The Anna Fascitelli Fitness and Wellness Center recently became the eighth building at the University of Rhode Island in Kingston, Rhode Island, to receive a Leadership in Energy and Environmental Design (LEED) certification from the U.S. Green Building Council.

“By striving to achieve the highest LEED certifications, we show our community, and particularly our environmental and oceanographic programs, that the University wants to be part of the environmental solution and to be a role model for other institutions around the country,” said Vernon Wyman, the university’s assistant vice president for business services, in an issued statement.

The 33,000-square-foot Fascitelli center earned a Gold certification, the second-highest offered by the Green Building Council. The center was formerly a dining hall before the university embarked on an $11 million renovation project that, in 2013, transformed the building into a rec center.

“The goal of the project was to promote the health and well-being of students in a safe, high-tech and inviting spa-like setting,” university representatives said in a press release.

University developers collaborated with Providence, Rhode Island-based KITE Architects and Boston-based S3 Design to complete the facility overhaul. The Fascitelli center’s design honored many aspects of the original structure, which had previously received a national architectural award, according to the university’s press release. Major changes included an interior gutting, emphasizing the building’s high ceilings and outside views.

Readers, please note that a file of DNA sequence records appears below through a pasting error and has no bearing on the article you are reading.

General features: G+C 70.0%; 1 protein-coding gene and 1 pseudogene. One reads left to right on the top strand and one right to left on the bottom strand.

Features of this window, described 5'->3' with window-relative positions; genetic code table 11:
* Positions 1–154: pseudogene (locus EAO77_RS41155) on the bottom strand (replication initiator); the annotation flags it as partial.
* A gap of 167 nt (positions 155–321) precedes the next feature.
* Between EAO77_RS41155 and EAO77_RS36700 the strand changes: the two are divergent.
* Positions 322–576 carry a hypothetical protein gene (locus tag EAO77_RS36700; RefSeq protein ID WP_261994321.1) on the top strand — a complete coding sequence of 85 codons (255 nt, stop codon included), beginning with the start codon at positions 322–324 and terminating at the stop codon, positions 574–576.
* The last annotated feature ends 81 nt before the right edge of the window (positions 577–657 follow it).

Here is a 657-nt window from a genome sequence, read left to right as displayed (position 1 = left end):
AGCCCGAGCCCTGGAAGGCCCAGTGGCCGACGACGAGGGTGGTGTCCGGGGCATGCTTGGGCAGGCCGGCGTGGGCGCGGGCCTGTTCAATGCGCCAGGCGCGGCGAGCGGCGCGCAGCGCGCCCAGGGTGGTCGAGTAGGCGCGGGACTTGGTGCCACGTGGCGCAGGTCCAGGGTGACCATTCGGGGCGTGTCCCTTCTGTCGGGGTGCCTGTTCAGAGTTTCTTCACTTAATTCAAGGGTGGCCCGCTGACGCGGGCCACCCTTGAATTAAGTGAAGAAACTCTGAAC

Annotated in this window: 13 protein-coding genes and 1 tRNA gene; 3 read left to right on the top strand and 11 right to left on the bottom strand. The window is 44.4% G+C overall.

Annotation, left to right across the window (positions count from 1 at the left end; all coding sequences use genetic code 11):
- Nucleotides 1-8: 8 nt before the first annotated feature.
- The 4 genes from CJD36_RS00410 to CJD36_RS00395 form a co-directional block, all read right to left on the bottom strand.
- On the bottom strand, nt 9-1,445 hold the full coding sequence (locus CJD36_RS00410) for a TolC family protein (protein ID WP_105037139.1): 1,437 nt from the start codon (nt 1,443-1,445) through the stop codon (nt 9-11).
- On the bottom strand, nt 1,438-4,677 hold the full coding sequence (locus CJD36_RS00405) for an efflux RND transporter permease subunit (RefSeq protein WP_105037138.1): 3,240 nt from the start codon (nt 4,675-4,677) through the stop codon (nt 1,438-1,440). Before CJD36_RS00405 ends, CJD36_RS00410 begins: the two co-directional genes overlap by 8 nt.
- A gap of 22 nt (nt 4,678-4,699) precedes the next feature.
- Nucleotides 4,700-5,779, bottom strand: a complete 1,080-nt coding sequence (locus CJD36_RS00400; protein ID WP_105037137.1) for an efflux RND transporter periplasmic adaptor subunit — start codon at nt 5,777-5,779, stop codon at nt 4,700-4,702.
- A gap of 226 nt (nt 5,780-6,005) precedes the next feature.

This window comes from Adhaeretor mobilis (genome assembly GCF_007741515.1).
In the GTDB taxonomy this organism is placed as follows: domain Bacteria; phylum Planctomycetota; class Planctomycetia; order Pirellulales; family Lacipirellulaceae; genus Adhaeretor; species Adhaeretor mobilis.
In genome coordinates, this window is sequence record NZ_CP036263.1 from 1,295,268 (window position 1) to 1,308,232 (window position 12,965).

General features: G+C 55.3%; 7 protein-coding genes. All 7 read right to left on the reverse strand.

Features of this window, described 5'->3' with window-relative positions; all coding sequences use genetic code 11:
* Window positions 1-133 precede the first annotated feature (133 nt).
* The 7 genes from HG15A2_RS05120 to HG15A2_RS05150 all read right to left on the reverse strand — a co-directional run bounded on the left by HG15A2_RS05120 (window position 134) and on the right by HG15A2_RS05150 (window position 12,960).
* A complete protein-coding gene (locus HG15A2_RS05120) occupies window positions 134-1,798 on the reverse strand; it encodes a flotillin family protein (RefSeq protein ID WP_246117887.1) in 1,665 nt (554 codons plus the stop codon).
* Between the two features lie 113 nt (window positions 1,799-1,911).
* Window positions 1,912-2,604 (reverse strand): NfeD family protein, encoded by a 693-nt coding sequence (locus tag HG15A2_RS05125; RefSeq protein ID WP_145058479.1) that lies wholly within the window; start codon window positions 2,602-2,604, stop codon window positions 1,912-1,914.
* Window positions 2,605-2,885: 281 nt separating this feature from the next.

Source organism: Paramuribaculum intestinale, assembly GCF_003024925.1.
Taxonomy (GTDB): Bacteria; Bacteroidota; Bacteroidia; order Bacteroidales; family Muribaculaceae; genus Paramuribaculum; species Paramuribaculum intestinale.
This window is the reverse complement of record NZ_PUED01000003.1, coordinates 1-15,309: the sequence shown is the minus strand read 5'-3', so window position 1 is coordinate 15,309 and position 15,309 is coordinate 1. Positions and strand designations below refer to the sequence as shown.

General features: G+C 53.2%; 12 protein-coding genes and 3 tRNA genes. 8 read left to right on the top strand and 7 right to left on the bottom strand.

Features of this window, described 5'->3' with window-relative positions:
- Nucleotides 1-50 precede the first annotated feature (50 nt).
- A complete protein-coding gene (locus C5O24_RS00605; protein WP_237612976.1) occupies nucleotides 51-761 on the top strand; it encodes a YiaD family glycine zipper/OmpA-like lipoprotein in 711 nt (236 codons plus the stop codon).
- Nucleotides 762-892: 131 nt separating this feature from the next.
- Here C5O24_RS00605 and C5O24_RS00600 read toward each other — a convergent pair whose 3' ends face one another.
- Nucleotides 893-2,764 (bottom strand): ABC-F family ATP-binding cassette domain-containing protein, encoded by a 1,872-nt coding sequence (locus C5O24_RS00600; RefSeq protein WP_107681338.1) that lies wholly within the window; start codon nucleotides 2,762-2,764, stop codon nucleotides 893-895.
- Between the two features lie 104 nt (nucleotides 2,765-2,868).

The Green Building Council recognized the center for its use of sustainable bamboo flooring, rubber flooring made from recycled materials and hydration stations aimed at reducing the use of disposable bottles.

The center is named after the mother of 1978 graduate Michael Fascitelli, who donated $1 million to the renovation project.

Residence building Hillside Hall also earned a Gold LEED certification, according to the release, becoming the only college residence hall in Rhode Island to do so. Other university buildings to receive LEED certifications are: Eddy, Garrahy and Wiley residence halls, Certified; Hope Dining Commons, Silver; Center for Biotechnology and Life Sciences, Gold; and the Pell Library and Ocean Science and Exploration Center, Silver.

“LEED certification demonstrates tremendous green building leadership,” said Rick Fedrizzi, chief executive officer and founding chair of the U.S. Green Building Council, in the university's release. “The urgency of USGBC’s missions has challenged the industry to move faster and reach further than ever before, and URI serves as a prime example of just how much we can accomplish.”


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